No. 1   1 Box Containing        
  No.   1   2   Damask Table Cloths 5 by 3 1/4 Ell at f.11 1/2     23    
    2   2   do.  do. 1 1/2 by 3 1/4 [at f.]10 1/4     20   10  
    3   2   do.  do. 3 1/4 by 3 [at f.]7 1/2     15    
    4   2   Pack Pins [at f.]3 1/4     6   10  
    5   1   Pc. 6 1/4 fine Bedtick 36 Ell [at f.]2     72    
      1   very handsome flower'd Persian Carpet 6 by 6 Ells and 36 Ells @ f.3     108    
      1   dark gray muff & Tippet     24    
      1   Light gray do.  do.     22   10  
                  f.291   10  
          Discount 1 PCt on f. 183 10s   1   17  
                  289   17  
          Box   3    
                  292   13  
No. 2   1 Box Containing            
  12   pair blue & white Tea Cups & Saucers @ 6s.   3   12        
  6   pint bowls   10   3          
  12   fine Cut wine Glasses  16   9   12        
            f.16   4        
          Disct 1 PCt     4        
            16          
          Boxs &c.     12     16   12  
No. 3   1 Pack Containing 2 Setts House brushes @ 42S.   4   4        
          Packing Matt     9     4   13  
                  313   18  
    Duty Passeport and Officers fees   7   18        
    Carriage and boathire     16     8   14  
                  322   12 { 135 }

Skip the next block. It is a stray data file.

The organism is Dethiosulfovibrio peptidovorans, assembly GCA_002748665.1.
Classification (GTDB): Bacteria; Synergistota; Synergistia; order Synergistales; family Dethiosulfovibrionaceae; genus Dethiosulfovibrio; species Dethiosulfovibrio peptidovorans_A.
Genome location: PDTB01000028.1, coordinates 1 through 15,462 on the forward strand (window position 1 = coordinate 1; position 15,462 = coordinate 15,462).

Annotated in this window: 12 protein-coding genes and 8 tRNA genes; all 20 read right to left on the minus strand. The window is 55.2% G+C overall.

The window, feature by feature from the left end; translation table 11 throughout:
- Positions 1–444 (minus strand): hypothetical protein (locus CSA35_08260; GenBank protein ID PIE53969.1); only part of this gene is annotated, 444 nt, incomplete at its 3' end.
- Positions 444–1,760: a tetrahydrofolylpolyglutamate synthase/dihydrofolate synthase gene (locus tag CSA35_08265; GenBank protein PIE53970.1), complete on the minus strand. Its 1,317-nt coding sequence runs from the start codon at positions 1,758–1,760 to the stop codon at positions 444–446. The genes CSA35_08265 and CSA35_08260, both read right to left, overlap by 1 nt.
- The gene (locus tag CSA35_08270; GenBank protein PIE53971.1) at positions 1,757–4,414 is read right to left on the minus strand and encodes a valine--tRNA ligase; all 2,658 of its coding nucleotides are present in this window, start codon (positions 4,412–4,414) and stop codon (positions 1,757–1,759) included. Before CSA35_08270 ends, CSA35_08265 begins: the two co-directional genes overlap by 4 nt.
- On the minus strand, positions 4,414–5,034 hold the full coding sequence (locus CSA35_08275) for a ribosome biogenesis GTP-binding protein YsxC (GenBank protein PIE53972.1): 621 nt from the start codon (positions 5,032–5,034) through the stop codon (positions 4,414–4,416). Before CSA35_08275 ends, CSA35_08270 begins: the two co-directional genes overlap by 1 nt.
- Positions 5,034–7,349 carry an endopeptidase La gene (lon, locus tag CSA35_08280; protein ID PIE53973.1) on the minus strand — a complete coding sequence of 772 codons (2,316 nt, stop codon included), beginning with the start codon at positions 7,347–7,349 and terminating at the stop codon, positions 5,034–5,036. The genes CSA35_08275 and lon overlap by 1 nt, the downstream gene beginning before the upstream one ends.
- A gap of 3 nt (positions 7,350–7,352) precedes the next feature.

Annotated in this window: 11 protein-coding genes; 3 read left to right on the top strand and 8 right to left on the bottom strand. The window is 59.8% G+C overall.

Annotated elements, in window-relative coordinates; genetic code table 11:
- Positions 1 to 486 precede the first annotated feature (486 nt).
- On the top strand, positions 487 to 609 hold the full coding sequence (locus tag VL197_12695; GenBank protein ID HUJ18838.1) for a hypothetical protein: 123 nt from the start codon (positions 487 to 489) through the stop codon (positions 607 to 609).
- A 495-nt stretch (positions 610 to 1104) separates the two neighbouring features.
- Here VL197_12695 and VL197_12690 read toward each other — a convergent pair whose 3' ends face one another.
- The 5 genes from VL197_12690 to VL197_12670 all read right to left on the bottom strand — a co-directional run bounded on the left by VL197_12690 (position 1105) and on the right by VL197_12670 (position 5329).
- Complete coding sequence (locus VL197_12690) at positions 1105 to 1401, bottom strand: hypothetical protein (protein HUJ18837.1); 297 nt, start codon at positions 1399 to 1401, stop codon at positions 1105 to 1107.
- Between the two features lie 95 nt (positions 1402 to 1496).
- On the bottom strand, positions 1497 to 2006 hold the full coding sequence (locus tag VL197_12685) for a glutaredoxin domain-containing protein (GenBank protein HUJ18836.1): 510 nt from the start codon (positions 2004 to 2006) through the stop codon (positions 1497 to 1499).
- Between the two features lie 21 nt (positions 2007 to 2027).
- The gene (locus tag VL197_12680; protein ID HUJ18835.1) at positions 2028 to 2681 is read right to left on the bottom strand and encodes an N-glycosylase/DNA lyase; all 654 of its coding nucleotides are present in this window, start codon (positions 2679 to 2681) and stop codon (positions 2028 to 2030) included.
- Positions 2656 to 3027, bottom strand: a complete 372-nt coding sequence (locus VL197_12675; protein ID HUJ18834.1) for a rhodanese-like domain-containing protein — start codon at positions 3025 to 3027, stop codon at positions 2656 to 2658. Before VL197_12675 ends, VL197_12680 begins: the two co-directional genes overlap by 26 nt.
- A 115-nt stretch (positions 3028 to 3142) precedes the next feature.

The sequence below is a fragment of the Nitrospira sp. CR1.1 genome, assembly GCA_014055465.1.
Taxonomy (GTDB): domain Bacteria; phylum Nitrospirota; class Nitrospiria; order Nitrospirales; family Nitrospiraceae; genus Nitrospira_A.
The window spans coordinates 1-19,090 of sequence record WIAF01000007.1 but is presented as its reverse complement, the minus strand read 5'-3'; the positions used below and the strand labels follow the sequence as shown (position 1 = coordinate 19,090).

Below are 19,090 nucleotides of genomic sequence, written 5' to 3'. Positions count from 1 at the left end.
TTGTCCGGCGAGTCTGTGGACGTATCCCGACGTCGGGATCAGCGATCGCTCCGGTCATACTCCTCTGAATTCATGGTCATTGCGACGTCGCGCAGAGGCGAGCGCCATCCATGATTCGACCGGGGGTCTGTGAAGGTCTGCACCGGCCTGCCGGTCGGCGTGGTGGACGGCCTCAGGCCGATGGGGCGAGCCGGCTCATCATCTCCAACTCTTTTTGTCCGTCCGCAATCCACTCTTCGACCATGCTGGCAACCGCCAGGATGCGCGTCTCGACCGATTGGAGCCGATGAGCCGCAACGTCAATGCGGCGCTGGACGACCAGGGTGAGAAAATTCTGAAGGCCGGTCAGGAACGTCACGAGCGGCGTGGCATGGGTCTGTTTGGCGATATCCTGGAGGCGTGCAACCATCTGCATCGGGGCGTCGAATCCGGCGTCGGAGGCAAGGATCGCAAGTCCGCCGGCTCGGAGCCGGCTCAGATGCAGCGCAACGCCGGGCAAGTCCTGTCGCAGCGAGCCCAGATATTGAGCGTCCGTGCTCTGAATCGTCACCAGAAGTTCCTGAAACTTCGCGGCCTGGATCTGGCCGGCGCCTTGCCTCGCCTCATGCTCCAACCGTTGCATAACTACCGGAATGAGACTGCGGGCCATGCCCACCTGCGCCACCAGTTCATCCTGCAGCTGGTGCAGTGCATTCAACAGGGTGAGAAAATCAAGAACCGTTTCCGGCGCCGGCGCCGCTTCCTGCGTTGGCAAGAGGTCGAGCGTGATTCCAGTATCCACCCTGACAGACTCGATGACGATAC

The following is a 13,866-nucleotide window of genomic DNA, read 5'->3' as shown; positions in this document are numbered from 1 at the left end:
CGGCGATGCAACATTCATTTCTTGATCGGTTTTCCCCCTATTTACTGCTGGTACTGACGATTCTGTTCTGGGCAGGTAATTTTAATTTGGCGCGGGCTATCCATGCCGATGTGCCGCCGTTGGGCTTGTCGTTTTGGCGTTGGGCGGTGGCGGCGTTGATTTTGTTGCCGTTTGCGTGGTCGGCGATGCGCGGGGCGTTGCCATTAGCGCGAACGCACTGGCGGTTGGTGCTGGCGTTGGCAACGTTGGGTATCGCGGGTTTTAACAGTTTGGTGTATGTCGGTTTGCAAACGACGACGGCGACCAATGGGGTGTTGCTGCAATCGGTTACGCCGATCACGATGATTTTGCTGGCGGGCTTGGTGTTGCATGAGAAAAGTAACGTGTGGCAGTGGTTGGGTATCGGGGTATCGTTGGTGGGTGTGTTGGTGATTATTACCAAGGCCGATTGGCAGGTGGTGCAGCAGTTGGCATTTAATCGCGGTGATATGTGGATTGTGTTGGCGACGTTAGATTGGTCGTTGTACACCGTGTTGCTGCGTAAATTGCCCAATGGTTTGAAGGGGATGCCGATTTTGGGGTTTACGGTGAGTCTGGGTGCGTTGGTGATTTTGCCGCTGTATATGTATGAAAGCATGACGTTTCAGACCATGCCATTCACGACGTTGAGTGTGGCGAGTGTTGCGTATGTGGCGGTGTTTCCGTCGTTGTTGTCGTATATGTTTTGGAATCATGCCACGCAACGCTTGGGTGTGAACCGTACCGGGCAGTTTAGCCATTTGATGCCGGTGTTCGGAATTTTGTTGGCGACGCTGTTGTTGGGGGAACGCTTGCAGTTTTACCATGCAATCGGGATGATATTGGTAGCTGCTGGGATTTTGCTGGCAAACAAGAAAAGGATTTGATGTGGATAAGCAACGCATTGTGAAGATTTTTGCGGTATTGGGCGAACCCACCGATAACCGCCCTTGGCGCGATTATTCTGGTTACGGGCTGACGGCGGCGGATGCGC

Freight @ 12 1/2 PCt   40   6        
          Primage    5 PCt   2       42   6  
                  f.364   18  
Errors excepted.
[signed] John de Neufville Son
The content of all or some notes that appeared on this page in the printed volume has been moved to the end of the preceding document.
RC (Adams Papers); addressed “To the Honble Lady Adams Braintree near Boston. P[er] Gates Captn. Newman”; postal markings appear to read: “NP/h, 3.8 2/3.” Dupl (Adams Papers); addressed as above but with routing: “P[er] Juno Captn. Haydon.” Both RC and Dupl are in a clerk's hand and signed in a different hand. Enclosed invoice is printed herewith; see note 4.
1. The original invoice sent to AA is missing. Text is printed here from a retained copy in DLC:de Neufville Letterbook, 1781–1785, fol. 689, docketed “Invoice of Sundries Shipped by de Neufs. for Acc. of Lady Adams.”

Docno: ADMS-04-04-02-0095

Author: Adams, Abigail